The advocates of the HH work tirelessly against this vicious cycle, consistently providing a support system and always pushing toward empowerment, with the hope that, one day, perhaps agencies like theirs might become obsolete.

“I would love to come to work one day and someone say, ‘Guess what, it’s eradicated. We’re done we get to close the doors,” Arendt smiles.

HH Assistant Director Consuelo Saxton (Nae Nae) says that before she embarked on her career with this domestic violence agency, she didn’t realize the scope of abuse. After all, DV is more than the infliction of physical pain. Under the ragged umbrella of domestic abuse, along with physical violence, sits verbal, emotional, sexual, psychological and economic injustice. Instilling fear is its driving force and control is its desire. Domestic violence shows no mercy and never does it discriminate; both men and women fall victim and both homosexual and heterosexual relationships experience it.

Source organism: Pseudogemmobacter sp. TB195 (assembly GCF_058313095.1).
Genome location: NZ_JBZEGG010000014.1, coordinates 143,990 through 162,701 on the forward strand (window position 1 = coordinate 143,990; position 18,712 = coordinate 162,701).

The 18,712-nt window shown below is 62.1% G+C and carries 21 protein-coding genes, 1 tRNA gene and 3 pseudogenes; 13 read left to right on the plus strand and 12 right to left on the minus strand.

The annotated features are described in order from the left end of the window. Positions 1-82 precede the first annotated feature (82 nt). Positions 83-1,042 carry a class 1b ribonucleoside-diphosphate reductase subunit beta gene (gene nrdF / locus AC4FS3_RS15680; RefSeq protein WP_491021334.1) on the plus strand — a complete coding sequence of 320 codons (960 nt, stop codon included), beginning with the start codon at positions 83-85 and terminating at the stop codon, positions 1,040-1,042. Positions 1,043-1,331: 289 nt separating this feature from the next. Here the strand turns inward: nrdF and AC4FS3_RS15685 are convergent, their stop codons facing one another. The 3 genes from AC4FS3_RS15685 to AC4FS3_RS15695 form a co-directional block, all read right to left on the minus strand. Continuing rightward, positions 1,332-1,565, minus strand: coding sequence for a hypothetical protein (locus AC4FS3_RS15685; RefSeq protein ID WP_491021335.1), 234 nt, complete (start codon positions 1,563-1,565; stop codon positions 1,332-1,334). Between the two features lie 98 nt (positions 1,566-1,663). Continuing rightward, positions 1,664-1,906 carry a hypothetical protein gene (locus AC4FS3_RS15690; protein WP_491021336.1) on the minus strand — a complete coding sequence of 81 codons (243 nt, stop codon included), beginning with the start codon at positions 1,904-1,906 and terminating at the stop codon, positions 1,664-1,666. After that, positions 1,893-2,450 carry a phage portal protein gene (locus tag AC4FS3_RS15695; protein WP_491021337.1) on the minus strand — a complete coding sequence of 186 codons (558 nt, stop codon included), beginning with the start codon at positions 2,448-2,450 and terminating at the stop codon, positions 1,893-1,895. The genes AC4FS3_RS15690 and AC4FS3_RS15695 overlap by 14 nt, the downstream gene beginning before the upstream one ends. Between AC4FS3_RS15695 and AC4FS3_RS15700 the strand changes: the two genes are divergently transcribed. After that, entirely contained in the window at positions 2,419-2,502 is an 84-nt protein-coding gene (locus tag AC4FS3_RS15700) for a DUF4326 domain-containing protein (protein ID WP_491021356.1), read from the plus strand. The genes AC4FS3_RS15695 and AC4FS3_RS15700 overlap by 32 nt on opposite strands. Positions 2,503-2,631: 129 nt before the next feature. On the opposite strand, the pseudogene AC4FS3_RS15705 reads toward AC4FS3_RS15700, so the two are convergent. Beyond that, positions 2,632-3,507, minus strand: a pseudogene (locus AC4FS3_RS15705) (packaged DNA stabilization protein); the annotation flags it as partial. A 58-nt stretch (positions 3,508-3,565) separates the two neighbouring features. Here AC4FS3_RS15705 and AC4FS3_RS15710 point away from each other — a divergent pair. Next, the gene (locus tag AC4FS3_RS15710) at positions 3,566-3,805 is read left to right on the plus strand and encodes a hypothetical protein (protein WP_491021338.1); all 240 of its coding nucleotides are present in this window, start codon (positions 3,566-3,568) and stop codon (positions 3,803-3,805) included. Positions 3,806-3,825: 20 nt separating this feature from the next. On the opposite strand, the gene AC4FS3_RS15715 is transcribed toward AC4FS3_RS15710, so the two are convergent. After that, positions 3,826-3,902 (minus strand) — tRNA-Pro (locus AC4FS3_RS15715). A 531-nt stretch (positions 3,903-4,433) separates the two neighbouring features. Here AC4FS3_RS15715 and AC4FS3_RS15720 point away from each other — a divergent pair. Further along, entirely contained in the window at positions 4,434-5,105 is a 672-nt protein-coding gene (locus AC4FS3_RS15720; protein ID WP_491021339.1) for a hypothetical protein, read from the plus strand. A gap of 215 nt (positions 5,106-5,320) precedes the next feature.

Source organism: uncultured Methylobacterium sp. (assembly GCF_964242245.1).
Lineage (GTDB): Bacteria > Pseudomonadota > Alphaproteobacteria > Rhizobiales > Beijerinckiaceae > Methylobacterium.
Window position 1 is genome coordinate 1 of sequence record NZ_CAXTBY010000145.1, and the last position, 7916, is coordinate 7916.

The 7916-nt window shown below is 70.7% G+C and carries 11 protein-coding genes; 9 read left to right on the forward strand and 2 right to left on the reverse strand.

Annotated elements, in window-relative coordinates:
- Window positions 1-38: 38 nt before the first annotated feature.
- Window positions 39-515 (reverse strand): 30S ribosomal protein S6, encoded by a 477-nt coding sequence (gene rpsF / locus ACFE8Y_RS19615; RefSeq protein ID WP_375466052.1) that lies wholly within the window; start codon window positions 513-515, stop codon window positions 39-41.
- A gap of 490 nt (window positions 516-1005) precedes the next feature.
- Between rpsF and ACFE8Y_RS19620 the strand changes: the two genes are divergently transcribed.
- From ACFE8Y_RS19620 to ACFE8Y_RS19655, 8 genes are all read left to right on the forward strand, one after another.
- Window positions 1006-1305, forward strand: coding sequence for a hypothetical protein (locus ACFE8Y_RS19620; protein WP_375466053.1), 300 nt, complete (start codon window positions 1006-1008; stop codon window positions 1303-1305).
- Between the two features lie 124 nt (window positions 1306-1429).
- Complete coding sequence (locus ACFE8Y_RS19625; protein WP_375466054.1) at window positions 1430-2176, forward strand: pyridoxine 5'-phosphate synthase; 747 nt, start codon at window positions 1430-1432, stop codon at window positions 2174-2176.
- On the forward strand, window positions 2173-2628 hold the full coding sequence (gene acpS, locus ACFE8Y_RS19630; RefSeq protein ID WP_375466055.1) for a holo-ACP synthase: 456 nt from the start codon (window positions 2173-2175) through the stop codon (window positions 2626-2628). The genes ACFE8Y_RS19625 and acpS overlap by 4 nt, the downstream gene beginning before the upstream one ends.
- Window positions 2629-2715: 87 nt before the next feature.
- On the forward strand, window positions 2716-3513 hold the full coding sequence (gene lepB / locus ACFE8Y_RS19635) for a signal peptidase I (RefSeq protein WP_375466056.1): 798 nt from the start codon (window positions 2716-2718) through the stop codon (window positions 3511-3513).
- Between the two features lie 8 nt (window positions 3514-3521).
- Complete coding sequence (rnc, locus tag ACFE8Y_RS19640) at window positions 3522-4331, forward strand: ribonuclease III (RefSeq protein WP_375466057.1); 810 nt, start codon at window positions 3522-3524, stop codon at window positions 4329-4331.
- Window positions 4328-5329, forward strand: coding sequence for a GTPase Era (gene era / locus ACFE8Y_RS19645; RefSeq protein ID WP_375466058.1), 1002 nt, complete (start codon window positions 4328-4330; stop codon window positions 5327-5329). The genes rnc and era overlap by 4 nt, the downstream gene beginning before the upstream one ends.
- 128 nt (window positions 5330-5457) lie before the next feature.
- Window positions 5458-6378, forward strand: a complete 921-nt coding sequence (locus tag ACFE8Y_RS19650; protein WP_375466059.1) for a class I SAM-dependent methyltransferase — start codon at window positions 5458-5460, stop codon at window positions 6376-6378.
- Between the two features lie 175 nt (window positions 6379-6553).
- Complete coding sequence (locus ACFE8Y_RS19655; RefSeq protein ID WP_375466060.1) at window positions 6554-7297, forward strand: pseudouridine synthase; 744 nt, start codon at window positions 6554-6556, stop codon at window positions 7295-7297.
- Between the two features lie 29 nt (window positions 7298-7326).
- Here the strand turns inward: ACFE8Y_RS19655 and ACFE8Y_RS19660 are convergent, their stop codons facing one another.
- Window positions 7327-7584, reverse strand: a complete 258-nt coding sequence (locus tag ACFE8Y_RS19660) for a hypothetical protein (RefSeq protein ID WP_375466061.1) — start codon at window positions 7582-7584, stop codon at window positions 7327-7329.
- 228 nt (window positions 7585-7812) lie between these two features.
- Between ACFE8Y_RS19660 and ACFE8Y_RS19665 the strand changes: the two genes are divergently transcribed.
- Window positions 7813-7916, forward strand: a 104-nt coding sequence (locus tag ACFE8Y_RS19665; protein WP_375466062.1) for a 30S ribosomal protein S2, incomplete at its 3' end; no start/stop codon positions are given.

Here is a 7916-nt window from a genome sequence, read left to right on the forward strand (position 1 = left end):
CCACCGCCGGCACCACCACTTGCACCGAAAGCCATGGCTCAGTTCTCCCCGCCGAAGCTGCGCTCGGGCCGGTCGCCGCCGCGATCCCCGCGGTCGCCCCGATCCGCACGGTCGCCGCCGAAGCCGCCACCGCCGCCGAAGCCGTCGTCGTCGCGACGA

The repercussions of DV extend as far as problems with physical, mental, and behavioral health, and the assiduous advocates behind the walls of the HH have their work cut out for them.

“I feel like we’ve done what we’re supposed to do when you see someone transition out on their own or you see somebody work their case plan and they’re just so proud of themselves,” Saxton says. “They’ll thank you and hug on you and are just so grateful that somebody showed them another way of living. That keeps me motivated to do what I’m doing.”

 The word “easy” finds no place in this job description and the advocates have found much inspiration and support in their director. Kogerma’s determination to ensure safety, strengthen her team and maintain a transparent level of communication has moved them to raise their spirits and their standards.